“Despite the fact that workforce experts predict a shortage of more than 45,000 primary care and 46,000 specialty physicians in the U.S. by 2020, the [IOM] report provides no clear solution to increasing the overall number of graduate medical education positions to ensure there are enough physicians to meet actual workforce needs,” former AMA President Ardis Dee Hoven, MD, says. “The AMA believes the number of residency slots must be increased to produce an appropriately sized and geographically distributed physician workforce to accommodate our country’s future health care needs.”4
‘The cap system lacks flexibility &, thus, fails to address workforce projections,’ —Dr. Lohr.
According to the report, the AMA has lobbied Congress to support the Creating Access to Residency Education Act of 2014 (CARE Act), which would use federal monies for new residency positions, and supports “state legislation to increase funding to train more physicians to meet local workforce needs.”
Congress, however, seems to be leaning in a different direction—siding more closely with the IOM recommendations. With Republicans surging to majorities in both the House and Senate in the 2014 mid-term elections, GOP leaders have pledged to use the budgeting process to scale back the GME program.2
Dr. Lohr, who is a member of the ACR’s Committee on Rheumatology Training and Workforce Issues and has been teaching residents since the 1980s, says she has “mixed feelings” about the IOM recommendations. She disagrees with “diverting” existing monies to create new programs and bureaucracies, but a number of the IOM’s suggestions resonate with the training community.
“We need stability and flexibility in funding to be able to plan for the future and deal with changes in the healthcare environment,” she says. “Incentives for working in identified shortage areas are key. The ability to be flexible, to meet fluxes in provider shortages, and patient access issues are key.
“Regarding those who train, ACGME and specialty/subspecialty boards need to be involved to ensure that trainees in rural vs. urban areas meet the highest standards of care—and continue to maintain those standards.”
Dr. Lohr says she “cringes a bit” at the idea of performance-based GME funding. With no details on what that means and a training community fresh off major changes in resident-duty hours, she worries that could mean “clicking more boxes” in electronic health records.
However, she does think a few of the IOM’s suggested goals and next steps could benefit rheumatologists and their patients. The first two goals address a better prepared and “continually evolving” physician workforce, and “encourage innovation in the structure, location and design” of GME programs.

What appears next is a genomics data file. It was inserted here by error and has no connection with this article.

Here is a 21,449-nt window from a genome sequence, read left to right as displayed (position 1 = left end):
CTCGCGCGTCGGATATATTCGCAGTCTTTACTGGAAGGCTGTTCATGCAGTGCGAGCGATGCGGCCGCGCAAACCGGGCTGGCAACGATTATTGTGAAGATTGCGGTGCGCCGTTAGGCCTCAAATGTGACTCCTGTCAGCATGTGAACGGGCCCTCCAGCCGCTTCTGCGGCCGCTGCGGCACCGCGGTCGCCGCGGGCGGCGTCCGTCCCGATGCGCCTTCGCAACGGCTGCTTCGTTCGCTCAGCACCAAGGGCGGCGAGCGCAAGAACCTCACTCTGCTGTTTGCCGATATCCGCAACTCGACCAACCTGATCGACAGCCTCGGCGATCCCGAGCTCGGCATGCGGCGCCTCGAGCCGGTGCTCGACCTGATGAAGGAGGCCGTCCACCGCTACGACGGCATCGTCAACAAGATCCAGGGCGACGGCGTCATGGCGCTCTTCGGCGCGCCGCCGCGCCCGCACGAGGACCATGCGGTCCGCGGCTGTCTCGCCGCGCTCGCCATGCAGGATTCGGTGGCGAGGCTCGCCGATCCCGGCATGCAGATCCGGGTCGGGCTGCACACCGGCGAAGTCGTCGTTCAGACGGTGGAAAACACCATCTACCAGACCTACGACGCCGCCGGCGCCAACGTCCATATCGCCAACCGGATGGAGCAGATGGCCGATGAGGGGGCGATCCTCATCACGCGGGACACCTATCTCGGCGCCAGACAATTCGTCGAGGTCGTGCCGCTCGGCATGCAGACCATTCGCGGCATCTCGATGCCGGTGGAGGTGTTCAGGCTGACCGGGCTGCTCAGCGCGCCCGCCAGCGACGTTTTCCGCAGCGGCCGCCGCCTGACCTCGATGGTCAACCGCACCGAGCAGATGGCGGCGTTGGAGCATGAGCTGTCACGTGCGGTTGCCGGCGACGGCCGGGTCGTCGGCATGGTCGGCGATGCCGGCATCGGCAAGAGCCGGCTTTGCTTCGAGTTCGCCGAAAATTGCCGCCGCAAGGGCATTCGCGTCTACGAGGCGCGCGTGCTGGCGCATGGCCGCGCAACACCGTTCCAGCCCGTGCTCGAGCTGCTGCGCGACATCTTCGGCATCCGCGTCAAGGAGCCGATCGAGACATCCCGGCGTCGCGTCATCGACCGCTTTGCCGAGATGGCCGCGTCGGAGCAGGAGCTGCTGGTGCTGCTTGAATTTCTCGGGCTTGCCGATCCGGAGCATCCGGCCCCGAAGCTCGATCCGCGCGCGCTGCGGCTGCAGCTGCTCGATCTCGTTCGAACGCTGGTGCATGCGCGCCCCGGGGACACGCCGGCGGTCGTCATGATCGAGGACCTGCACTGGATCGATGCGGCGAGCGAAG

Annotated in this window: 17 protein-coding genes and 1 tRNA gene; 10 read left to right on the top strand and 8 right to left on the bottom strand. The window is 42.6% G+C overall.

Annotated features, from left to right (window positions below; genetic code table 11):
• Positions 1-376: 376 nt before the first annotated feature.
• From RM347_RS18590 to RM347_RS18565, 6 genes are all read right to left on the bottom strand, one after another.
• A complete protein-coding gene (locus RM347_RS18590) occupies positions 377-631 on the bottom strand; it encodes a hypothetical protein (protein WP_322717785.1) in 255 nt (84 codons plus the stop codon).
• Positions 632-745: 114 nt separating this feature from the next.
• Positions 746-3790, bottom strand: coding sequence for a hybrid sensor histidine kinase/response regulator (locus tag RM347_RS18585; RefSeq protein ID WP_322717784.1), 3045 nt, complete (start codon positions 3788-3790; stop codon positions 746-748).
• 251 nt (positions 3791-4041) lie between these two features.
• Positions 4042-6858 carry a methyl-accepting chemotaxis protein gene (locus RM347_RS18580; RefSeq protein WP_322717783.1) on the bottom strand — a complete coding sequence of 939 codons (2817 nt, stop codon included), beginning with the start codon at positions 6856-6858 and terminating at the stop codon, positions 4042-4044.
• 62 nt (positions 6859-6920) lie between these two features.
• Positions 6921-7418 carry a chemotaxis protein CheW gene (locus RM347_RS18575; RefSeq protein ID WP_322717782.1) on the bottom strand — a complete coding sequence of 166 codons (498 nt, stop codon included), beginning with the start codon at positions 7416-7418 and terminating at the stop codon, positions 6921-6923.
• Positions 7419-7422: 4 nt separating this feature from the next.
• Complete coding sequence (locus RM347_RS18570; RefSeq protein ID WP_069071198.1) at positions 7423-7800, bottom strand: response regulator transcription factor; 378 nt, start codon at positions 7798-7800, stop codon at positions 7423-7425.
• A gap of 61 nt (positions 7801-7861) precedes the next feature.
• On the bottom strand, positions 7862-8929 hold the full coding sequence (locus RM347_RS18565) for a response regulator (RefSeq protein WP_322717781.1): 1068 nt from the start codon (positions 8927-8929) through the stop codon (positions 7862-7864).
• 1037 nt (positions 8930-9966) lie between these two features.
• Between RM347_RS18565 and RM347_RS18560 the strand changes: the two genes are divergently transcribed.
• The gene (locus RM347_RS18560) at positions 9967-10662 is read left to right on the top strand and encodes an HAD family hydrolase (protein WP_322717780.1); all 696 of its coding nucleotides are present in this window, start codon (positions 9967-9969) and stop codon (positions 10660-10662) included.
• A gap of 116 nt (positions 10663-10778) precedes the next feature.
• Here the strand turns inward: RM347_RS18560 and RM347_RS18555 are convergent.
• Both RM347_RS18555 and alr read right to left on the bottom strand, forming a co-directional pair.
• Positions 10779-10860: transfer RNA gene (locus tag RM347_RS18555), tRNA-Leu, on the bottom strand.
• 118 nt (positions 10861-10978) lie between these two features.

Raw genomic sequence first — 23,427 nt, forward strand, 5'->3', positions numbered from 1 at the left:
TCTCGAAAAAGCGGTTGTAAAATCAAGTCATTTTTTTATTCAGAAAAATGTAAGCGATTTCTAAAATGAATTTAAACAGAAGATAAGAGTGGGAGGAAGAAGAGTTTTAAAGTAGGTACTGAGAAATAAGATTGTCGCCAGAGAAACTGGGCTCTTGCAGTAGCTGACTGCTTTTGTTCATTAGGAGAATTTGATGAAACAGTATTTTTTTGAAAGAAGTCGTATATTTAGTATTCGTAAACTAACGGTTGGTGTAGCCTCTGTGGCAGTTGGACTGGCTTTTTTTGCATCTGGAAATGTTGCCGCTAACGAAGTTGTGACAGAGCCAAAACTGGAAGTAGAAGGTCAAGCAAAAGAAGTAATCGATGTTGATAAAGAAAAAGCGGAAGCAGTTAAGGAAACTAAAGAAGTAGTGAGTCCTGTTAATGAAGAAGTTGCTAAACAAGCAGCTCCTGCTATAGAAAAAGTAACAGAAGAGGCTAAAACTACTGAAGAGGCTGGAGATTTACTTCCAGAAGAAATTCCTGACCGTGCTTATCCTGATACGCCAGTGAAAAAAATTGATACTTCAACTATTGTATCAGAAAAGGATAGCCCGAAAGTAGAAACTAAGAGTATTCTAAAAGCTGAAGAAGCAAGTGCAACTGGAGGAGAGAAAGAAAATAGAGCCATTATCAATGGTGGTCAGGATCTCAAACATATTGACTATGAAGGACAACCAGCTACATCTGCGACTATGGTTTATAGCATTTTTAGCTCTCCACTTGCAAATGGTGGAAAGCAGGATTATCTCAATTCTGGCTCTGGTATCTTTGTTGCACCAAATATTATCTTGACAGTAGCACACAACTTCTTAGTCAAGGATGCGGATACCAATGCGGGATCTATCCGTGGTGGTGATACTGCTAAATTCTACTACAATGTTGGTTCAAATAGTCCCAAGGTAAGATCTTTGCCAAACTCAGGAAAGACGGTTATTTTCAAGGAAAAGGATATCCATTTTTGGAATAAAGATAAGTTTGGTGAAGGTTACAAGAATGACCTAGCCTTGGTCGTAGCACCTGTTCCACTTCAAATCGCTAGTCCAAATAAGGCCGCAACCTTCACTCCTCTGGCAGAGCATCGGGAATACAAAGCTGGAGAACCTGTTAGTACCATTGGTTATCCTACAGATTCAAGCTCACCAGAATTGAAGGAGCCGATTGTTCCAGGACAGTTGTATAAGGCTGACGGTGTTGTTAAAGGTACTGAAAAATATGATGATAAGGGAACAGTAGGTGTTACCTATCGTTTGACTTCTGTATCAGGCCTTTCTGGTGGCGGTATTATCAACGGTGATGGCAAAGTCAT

“Those goals (and recommended next steps) might lead to true team-based care,” she says. “Having true team-based care in the ambulatory setting would be superb. To provide complete care to patients with chronic pain or fibromyalgia, for example, the team should include social workers, psychologists and PharmDs.
“Right now, we don’t have them in our clinic because there is no financial mechanism to pay for them. Delinking Medicare GME payments from teaching institutions’ Medicare patient volume sounds promising.”
Before any of the recommendations or next steps come to fruition, Congress would have to act. Many pundits think that the potential friction with a healthcare industry still reeling from the changes from the Affordable Care Act isn’t worth the trouble, and that the status quo is just fine. Wilensky says that kind of thinking is short-sighted.
“We are not criticizing the clinical and technical competency with which the physician community is trained,” she says. “It’s recognizing that in an aging population with multiple chronic diseases, just training more super specialists is not likely to meet future healthcare needs.
“It’s the importance of allowing for the kinds of physicians, and the focus of the training of working in team-based care, and focusing on improved health outcomes, as being where the healthcare delivery system we hope is trending as we go forward through the 21st century.”
Richard Quinn is a freelance writer in New Jersey.
The $$$s Behind GME
Graduate Medical Education funding sources as of 2012:
- Medicare, with a $9.7 billion payout for GME in 2012, is by far the largest public supporter of residency training;
- State-based Medicaid programs: $3.9 billion;
- Department of Veterans Affairs: $1.4 billion;
- Health Resources and Services Administration: $464 million; and
- Department of Defense, no monetary figure; trains an estimated 3,200 residents annually.
Source: Graduate Medical Education That Meets the Nation’s Health Needs, July 2014; New England Journal of Medicine
- Chandra A, Khullar D, Wilensky GR. The economics of graduate medical education. N Engl J Med. 2014 Jun 19;370:2357–2360.
- Iglehart JK. Institute of Medicine report on GME—A call for reform. N Engl J Med. 2015 Jan 22;372(4):376–381.
- Kirch DG. IOM’s vision of GME will not meet real-world patient needs. News release. Association of American Medical Colleges. 2014 Jul 29.
- Hoven AD. AMA urges continued support for adequate GME funding to meet future physician workforce needs. American Medical Association. 2014 Jul 29.